Activist investors were busy in 2017. General Electric, AIG, Arconic, CSX, Pandora, and Buffalo Wild Wings are among the companies whose CEOs resigned under pressure from activist investors. Activist investors single out underperforming companies, then force changes, which may include giving the activist a seat on the board, replacing company leaders, divesting a division, or simply cutting costs.
Growth has always been fundamental to business success, but it’s never been more critical than it is now. Rapid changes in technology, shifting customer expectations, disruptive business models and quickly evolving regulations force organizations to innovate quickly and invest in new lines of business that will fuel future growth. The problem is, the same forces that make growth imperative also can make it incredibly daunting.
I see business leaders wrestling with some tough strategic dilemmas: should we disrupt our own business before someone else does, or focus on protecting it? Do we develop new capabilities internally or partner externally? Do we craft a careful plan or simply plunge right in? If you aren’t careful, these uncertainties and doubts can slow you down, while the competition speeds by.
If it’s a weekend and the forecast shows potential for good wind, my husband and I head to the beach. We aren’t always rewarded with enough wind for great kiteboarding, but if there is wind, we’re often the only ones there, set up and ready to take advantage of it.
Meanwhile, others who have waited for the wind to materialize before jumping in the car often arrive just as the wind is dying.
Just like the wind, most everything in business is subject to change, often when you least expect it. And change brings uncertainty, which often manifests as doubt, delay and paralysis. We don’t know what’s going to happen, so we wait. According to psychologists, we humans are hardwired to dislike uncertainty; it’s in our DNA. In a recent study, researchers discovered that uncertainty is more stressful to humans than knowing that something bad is definitely going to happen.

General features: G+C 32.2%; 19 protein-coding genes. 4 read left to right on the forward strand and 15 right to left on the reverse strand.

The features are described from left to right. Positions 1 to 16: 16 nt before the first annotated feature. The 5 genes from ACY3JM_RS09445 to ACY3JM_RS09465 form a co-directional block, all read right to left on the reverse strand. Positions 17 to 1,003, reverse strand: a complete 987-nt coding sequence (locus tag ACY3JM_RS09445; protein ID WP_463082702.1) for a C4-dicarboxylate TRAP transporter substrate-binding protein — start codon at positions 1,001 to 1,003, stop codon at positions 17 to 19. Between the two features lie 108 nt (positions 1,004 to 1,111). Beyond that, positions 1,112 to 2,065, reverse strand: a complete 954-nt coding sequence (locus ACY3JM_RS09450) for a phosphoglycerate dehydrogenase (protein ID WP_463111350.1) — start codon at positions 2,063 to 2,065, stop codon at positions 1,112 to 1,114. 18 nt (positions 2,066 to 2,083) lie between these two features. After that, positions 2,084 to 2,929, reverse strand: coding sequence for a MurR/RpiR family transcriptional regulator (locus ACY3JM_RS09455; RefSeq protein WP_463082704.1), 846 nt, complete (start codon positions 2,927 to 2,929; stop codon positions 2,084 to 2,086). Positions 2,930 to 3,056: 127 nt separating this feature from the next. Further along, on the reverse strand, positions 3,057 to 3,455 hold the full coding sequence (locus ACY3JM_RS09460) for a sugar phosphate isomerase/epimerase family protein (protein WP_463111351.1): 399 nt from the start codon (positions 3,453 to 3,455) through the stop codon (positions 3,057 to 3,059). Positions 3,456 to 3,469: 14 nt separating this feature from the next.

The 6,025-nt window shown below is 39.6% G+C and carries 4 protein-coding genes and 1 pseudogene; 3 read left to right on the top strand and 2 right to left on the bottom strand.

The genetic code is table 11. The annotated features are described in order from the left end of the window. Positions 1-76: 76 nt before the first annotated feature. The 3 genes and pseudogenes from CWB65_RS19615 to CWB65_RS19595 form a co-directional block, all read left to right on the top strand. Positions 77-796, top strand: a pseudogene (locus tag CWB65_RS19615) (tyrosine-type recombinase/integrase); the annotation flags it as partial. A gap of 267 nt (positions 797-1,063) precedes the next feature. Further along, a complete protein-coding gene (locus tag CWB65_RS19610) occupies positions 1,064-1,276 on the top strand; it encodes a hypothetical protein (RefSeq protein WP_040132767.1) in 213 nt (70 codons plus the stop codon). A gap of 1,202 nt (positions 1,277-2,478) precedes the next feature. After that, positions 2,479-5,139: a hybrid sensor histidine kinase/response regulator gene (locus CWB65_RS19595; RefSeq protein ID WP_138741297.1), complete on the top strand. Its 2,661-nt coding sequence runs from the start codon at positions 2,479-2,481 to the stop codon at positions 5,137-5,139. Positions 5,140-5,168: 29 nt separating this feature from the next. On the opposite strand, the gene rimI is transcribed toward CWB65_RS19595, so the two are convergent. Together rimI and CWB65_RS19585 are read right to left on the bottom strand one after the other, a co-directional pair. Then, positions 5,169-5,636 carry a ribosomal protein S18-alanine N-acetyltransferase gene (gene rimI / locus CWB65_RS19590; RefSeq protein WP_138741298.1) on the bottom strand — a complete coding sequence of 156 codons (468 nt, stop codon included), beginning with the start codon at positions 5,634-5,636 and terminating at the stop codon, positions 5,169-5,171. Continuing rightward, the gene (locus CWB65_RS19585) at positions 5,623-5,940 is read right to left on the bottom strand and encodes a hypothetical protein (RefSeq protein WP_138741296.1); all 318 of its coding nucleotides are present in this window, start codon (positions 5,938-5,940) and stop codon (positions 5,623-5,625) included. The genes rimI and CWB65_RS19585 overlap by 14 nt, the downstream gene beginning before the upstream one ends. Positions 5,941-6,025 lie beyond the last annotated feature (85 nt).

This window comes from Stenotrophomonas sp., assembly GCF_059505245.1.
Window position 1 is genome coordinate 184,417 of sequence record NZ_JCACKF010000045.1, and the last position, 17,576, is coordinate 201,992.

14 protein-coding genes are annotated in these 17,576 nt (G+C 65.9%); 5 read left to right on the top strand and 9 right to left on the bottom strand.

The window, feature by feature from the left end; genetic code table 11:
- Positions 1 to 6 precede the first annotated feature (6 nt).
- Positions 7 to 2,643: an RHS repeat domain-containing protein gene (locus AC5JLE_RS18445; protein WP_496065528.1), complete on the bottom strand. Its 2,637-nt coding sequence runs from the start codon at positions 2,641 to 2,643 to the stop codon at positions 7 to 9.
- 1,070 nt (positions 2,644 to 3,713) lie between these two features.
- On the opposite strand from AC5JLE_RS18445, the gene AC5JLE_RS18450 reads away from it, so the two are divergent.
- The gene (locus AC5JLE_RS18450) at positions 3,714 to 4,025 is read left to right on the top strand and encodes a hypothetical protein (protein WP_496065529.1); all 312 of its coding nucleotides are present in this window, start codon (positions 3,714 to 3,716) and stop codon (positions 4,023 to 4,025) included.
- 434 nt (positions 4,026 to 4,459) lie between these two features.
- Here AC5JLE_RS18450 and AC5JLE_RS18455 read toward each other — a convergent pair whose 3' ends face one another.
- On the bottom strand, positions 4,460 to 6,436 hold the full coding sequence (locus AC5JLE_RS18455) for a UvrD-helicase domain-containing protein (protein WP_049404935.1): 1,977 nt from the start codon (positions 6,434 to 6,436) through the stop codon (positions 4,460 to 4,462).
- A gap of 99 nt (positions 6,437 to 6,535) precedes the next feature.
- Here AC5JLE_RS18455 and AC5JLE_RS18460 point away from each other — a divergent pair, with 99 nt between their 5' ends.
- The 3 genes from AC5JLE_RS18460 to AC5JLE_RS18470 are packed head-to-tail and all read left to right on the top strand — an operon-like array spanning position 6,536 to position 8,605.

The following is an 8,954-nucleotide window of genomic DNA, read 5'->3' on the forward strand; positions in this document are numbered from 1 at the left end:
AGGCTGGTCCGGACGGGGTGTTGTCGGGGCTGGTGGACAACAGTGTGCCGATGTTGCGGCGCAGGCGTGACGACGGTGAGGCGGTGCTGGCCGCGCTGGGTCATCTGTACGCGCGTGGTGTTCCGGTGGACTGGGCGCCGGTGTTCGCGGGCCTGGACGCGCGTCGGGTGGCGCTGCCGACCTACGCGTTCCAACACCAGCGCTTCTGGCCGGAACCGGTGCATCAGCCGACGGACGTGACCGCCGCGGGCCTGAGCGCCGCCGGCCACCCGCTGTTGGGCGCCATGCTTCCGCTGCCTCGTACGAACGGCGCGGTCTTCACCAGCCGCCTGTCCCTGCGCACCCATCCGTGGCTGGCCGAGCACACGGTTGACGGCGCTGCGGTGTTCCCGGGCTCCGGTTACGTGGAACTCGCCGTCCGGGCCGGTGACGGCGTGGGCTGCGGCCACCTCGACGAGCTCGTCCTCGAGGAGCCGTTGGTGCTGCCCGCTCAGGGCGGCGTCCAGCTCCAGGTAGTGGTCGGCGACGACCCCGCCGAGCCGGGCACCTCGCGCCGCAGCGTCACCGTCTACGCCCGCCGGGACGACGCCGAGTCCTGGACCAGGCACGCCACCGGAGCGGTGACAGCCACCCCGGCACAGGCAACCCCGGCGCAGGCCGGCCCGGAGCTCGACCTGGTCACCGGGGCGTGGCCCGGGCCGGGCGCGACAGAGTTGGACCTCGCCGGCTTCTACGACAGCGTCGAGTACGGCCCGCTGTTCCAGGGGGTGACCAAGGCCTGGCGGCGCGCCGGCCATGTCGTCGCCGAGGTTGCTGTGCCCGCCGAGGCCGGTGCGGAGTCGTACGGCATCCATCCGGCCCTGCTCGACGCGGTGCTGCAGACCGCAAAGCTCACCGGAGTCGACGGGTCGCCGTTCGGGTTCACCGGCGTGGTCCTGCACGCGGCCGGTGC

No doubt about it: we live in a rapidly changing world. Disruptive technologies, shifting customer behaviors and emerging business models are shaking up nearly every industry. If you are going to survive and succeed amidst this change, you need to move in a fast and adaptable way. Yes…even if you’re a huge global organization with many layers of leadership.To survive and succeed amidst change, move in a fast and adaptable way. Click To Tweet
For seasoned executives, the knowledge that they must compete with young, energetic upstarts who can switch speed and direction on a dime can be scary. And with good reason: It’s often very difficult for established organizations to move quickly and behave in an entrepreneurial fashion.
When you’ve just been through a period of intense change or innovation, it’s tempting to take a breather. Our instinct is to let things settle into a steady state. We reach a plateau of learning and wish to enjoy the fruits of our labor. This is dangerous. Continue Reading →
No matter what business you’re in, and whether the business outlook is bleak or robust, one thing is certain: the success or failure of your strategy hinges on what your competitors choose to do. Continue Reading →
Do you think your own business is quick enough and agile enough to survive and thrive in today’s fast-moving business markets? Continue Reading →
When I was sixteen, I went on a 2-week horseback trip in the Bighorn mountains of Wyoming. Each morning, we were given the coordinates of the location where we would camp that night, then turned loose with a map and compass. It was satisfying to arrive at the destination each night, after navigating our way through the mountains on our own.
Heading a new strategic direction—entering a new market, innovating a new product line, or changing the way we go to market—can feel like heading out into the wilderness. If we think like an explorer would, however, we can find our way to new sources of profit and growth.
Here are four points to keep in mind when navigating new strategic territory:
Do you wish your organization could move faster to take advantage of new opportunities in the market, or to avert emerging threats?
Do you feel that you are missing, or seeing but ignoring, important changes in your business environment?
Does it take longer than it should to make key strategic decisions, or to take action, once those decisions are made?
When you want to gain insight into emerging customer needs and behaviors, the first solution you might think of is market research. But research can be costly, and it can take weeks to implement and analyze.
Beyond the cost and time required, there are two big problems with market research. Continue Reading →